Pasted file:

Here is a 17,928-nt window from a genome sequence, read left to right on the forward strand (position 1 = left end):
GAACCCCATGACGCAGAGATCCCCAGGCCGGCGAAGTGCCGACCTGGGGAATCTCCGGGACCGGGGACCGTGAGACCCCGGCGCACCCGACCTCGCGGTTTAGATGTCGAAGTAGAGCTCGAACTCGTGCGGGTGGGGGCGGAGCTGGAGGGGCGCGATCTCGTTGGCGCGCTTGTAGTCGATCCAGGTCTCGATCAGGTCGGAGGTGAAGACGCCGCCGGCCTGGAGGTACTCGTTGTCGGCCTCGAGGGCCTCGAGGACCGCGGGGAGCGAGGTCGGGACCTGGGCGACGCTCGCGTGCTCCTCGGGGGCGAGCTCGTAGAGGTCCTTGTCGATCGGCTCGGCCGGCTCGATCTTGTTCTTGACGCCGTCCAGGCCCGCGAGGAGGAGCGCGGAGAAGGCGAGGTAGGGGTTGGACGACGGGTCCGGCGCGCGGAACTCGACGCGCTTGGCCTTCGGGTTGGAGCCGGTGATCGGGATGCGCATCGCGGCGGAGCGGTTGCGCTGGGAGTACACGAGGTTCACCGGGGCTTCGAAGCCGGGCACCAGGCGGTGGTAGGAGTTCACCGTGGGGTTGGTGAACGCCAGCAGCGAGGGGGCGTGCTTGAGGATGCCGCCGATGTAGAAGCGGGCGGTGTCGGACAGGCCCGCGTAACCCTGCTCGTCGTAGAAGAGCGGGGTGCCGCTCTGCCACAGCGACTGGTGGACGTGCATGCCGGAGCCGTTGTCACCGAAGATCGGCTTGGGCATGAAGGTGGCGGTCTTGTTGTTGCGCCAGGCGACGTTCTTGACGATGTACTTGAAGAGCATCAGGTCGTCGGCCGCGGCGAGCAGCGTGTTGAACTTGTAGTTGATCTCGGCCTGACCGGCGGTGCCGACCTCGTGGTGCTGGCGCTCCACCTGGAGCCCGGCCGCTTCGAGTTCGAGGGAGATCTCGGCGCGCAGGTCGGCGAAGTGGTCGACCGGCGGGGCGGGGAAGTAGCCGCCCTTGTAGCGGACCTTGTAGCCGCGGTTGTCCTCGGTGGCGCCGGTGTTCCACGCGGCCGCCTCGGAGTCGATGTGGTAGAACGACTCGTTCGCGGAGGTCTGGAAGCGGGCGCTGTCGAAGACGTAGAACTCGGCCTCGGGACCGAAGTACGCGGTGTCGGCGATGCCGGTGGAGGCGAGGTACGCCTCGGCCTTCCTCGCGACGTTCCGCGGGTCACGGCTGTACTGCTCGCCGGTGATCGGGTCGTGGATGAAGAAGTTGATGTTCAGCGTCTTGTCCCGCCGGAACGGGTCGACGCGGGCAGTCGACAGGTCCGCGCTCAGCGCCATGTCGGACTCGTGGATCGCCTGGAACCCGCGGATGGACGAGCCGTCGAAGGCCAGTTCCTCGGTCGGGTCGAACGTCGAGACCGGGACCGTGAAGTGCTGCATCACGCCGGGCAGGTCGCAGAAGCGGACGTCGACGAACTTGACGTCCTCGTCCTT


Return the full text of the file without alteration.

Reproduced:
Here is a 17,928-nt window from a genome sequence, read left to right on the forward strand (position 1 = left end):
GAACCCCATGACGCAGAGATCCCCAGGCCGGCGAAGTGCCGACCTGGGGAATCTCCGGGACCGGGGACCGTGAGACCCCGGCGCACCCGACCTCGCGGTTTAGATGTCGAAGTAGAGCTCGAACTCGTGCGGGTGGGGGCGGAGCTGGAGGGGCGCGATCTCGTTGGCGCGCTTGTAGTCGATCCAGGTCTCGATCAGGTCGGAGGTGAAGACGCCGCCGGCCTGGAGGTACTCGTTGTCGGCCTCGAGGGCCTCGAGGACCGCGGGGAGCGAGGTCGGGACCTGGGCGACGCTCGCGTGCTCCTCGGGGGCGAGCTCGTAGAGGTCCTTGTCGATCGGCTCGGCCGGCTCGATCTTGTTCTTGACGCCGTCCAGGCCCGCGAGGAGGAGCGCGGAGAAGGCGAGGTAGGGGTTGGACGACGGGTCCGGCGCGCGGAACTCGACGCGCTTGGCCTTCGGGTTGGAGCCGGTGATCGGGATGCGCATCGCGGCGGAGCGGTTGCGCTGGGAGTACACGAGGTTCACCGGGGCTTCGAAGCCGGGCACCAGGCGGTGGTAGGAGTTCACCGTGGGGTTGGTGAACGCCAGCAGCGAGGGGGCGTGCTTGAGGATGCCGCCGATGTAGAAGCGGGCGGTGTCGGACAGGCCCGCGTAACCCTGCTCGTCGTAGAAGAGCGGGGTGCCGCTCTGCCACAGCGACTGGTGGACGTGCATGCCGGAGCCGTTGTCACCGAAGATCGGCTTGGGCATGAAGGTGGCGGTCTTGTTGTTGCGCCAGGCGACGTTCTTGACGATGTACTTGAAGAGCATCAGGTCGTCGGCCGCGGCGAGCAGCGTGTTGAACTTGTAGTTGATCTCGGCCTGACCGGCGGTGCCGACCTCGTGGTGCTGGCGCTCCACCTGGAGCCCGGCCGCTTCGAGTTCGAGGGAGATCTCGGCGCGCAGGTCGGCGAAGTGGTCGACCGGCGGGGCGGGGAAGTAGCCGCCCTTGTAGCGGACCTTGTAGCCGCGGTTGTCCTCGGTGGCGCCGGTGTTCCACGCGGCCGCCTCGGAGTCGATGTGGTAGAACGACTCGTTCGCGGAGGTCTGGAAGCGGGCGCTGTCGAAGACGTAGAACTCGGCCTCGGGACCGAAGTACGCGGTGTCGGCGATGCCGGTGGAGGCGAGGTACGCCTCGGCCTTCCTCGCGACGTTCCGCGGGTCACGGCTGTACTGCTCGCCGGTGATCGGGTCGTGGATGAAGAAGTTGATGTTCAGCGTCTTGTCCCGCCGGAACGGGTCGACGCGGGCAGTCGACAGGTCCGCGCTCAGCGCCATGTCGGACTCGTGGATCGCCTGGAACCCGCGGATGGACGAGCCGTCGAAGGCCAGTTCCTCGGTCGGGTCGAACGTCGAGACCGGGACCGTGAAGTGCTGCATCACGCCGGGCAGGTCGCAGAAGCGGACGTCGACGAACTTGACGTCCTCGTCCTT